Legal Options of Debt Relief

Debt relief is anything that can help someone cope better with a bad financial situation. As a bankruptcy attorney in Nashville, Tennessee, Ron Nevin has helped many people find relief from excessive debt. Here, Nevin explains the term -debt relief- and talks about some legal options available to help individuals who are struggling to meet their financial obligations.

With the economy still on shaky ground and unemployment in some states at all-time highs, many people are finding themselves faced with sky-high debt and piles of bills. When it comes to debt relief, it can come in several forms. Most commonly, however, the term -debt relief- refers to either a Chapter 7 or a Chapter 13 bankruptcy.

Chapter 7 Bankruptcy Chapter 7 bankruptcy is what many people call a -straight- bankruptcy. In a Chapter 7 bankruptcy, most of your debts are discharged. For individuals who are struggling with late credit card payments, medical bills or impending foreclosure, this means relief from threatening phone calls, harassing letters and the fear of losing their home. While a Chapter 7 bankruptcy may not leave you completely without debt (you are still responsible for domestic support obligations, taxes and student loans), it does end the stress and anxiety that accompanies seemingly insurmountable debt.

Chapter 7 is not without disadvantages, though. When you file for Chapter 7 bankruptcy, the bankruptcy trustee can sell any of your nonexempt assets in order to help satisfy your creditors. In extreme cases, however, when an individual is faced with a large amount of debt and no means to repay it within a reasonable timeframe, Chapter 7 bankruptcy may be the only option that makes sense.

Chapter 13 Bankruptcy On the other hand, debt relief comes in a slightly different form in a Chapter 13 bankruptcy. Chapter 13 is most appropriate for someone who is earning an income but, for some reason, has amassed a large amount of personal debt and has fallen behind on payments. When you file for a Chapter 13 bankruptcy, your debt is consolidated and you’re given a payment plan.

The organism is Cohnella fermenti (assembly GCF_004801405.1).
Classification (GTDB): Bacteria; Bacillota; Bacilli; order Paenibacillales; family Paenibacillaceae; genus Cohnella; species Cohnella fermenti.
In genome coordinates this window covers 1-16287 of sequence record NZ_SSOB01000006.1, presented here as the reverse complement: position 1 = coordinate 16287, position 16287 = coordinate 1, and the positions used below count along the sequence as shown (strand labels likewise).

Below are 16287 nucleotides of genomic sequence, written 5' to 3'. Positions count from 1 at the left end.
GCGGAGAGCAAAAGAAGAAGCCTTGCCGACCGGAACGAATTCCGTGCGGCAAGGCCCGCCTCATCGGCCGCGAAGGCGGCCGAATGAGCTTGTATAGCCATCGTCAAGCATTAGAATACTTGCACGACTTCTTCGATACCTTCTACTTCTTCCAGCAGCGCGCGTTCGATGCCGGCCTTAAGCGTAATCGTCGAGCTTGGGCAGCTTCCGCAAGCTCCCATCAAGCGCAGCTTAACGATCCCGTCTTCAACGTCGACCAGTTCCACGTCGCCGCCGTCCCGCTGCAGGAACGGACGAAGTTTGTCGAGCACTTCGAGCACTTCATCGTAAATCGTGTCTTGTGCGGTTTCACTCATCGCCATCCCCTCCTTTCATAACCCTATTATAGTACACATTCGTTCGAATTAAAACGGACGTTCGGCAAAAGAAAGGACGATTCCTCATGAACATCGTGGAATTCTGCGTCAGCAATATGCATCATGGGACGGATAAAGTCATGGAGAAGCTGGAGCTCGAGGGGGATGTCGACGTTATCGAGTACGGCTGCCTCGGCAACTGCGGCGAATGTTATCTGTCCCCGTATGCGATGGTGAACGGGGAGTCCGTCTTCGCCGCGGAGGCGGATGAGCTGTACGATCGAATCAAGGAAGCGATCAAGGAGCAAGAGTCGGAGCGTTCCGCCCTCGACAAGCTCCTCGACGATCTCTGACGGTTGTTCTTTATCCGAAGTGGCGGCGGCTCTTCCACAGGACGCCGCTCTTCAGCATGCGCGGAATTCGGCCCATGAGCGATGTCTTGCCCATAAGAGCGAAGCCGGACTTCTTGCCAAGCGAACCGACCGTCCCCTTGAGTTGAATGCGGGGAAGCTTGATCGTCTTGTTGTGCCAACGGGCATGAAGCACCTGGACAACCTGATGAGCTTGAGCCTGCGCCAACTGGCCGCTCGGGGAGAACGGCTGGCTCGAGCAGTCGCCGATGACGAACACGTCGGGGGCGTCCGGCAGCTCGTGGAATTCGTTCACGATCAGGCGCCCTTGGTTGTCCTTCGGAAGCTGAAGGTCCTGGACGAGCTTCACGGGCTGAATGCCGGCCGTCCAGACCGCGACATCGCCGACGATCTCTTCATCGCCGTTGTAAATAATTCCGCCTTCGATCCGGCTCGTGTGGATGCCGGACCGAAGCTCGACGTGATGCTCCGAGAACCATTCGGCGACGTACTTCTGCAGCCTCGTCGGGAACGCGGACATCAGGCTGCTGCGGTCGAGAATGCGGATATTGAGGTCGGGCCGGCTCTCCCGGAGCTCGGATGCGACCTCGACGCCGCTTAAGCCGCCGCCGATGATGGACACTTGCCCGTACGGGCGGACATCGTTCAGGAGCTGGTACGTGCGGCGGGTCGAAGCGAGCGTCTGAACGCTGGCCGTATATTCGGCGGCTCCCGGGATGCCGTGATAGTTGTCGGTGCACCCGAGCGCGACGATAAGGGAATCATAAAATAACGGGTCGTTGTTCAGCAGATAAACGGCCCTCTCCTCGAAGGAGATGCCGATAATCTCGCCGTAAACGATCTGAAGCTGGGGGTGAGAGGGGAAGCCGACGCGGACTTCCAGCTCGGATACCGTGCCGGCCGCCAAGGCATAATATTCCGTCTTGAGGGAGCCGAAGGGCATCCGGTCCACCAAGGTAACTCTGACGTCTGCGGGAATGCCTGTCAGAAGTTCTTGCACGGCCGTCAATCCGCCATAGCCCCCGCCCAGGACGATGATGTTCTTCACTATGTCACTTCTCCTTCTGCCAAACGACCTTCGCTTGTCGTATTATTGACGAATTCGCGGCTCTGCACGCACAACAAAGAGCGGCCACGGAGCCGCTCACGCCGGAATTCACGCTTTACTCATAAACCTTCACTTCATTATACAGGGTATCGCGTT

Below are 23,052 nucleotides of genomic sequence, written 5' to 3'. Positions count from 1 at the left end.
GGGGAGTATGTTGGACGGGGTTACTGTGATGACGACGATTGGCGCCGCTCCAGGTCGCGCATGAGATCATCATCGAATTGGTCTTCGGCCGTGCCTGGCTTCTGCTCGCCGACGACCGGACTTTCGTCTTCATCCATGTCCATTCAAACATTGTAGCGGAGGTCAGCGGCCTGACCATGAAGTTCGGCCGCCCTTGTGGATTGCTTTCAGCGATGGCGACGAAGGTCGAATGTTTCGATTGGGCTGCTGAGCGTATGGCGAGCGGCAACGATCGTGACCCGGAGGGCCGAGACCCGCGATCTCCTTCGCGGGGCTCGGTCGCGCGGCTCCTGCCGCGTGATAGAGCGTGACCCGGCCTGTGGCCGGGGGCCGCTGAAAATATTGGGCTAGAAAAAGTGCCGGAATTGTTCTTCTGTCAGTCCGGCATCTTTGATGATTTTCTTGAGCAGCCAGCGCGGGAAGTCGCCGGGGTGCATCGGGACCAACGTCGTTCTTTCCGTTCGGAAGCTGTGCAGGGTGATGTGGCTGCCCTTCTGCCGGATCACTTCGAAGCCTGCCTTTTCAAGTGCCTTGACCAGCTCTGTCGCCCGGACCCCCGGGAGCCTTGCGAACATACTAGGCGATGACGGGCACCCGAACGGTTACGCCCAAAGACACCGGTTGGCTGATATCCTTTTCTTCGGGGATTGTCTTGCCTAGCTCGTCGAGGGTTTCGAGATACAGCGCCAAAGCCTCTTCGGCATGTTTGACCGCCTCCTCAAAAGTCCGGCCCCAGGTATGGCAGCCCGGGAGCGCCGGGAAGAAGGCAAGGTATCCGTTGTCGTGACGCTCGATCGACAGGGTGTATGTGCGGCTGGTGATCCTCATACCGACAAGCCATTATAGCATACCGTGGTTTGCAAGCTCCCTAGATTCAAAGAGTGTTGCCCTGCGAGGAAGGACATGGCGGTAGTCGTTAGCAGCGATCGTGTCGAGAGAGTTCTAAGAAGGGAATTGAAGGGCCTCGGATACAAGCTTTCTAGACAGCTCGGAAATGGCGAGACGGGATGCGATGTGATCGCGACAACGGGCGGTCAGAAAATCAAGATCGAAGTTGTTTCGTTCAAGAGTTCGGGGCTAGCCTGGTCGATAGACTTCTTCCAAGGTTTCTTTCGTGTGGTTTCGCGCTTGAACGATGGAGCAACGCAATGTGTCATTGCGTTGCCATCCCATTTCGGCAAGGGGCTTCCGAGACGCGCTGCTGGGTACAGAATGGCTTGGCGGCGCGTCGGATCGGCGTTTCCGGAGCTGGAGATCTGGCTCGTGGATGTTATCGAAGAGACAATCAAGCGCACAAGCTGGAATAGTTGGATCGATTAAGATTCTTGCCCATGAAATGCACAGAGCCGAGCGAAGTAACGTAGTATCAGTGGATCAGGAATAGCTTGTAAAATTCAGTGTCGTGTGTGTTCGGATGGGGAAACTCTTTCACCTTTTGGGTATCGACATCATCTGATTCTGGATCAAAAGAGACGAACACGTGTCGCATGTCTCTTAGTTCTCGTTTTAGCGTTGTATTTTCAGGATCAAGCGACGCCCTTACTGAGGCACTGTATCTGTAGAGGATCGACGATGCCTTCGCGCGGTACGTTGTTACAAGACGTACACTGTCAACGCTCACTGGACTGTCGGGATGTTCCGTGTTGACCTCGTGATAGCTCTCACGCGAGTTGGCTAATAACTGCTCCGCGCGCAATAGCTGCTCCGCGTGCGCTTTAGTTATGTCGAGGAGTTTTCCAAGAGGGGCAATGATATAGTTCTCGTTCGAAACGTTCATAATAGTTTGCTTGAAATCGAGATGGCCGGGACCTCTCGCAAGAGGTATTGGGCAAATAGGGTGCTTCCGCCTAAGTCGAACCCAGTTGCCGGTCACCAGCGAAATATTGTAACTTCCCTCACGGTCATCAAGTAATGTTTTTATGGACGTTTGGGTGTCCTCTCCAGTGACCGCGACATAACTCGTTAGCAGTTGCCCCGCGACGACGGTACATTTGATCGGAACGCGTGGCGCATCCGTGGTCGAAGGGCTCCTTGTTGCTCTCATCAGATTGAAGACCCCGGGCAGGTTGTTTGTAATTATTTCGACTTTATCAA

Your Chapter 13 payment plan is advantageous for a number of reasons. First, the plan makes your debt more affordable on a month to month basis. Because your debt is consolidated, you’re no longer responsible for paying several bills each month. Instead, you will make a single payment, the amount of which will be determined by your income and necessary living expenses. Second, your payment plan spreads your debt out over a longer period of time, usually from three to five years. This lowers your monthly obligation substantially and allows you to keep more of your income. Having more income to pay for your living expenses helps prevent you from incurring additional debt while you’re paying off your existing creditors, thereby -stopping the cycle- so you can get back on your feet.

Chapter 13 bankruptcy provides relief by allowing you to pay off your debts and improve your credit. It simply changes your situation from one in which you can’t meet your monthly obligations into one in which you can. This also means that the whole of your debt will be paid from your income, not from the sale of any of your assets. Chapter 13 also allows you to keep real property, even if it is not your primary residence, so long as you continue to meet your obligations under your Chapter13 payment plan.

Before deciding to file for bankruptcy, it is always advisable to speak with an attorney to determine which debt relief option may be available to you. In some cases, you can even achieve debt relief without filing for bankruptcy at all. By re-negotiating your agreements with creditors or working out a mutually agreeable discounted payment schedule, an attorney may be able to help you through a difficult financial time while minimizing the impact on your future credit.

This article is for informational purposes only. You should not rely on this article as a legal opinion on any specific facts or circumstances, and you should not act upon this information without seeking professional counsel. Publication of this article and your receipt of this article does not create an attorney-client relationship.

Ron Nevin is a writer for Yodle Law Marketing, a business directory and online advertising company. Find alawyer or more lawyers articles at Yodle Consumer Guide.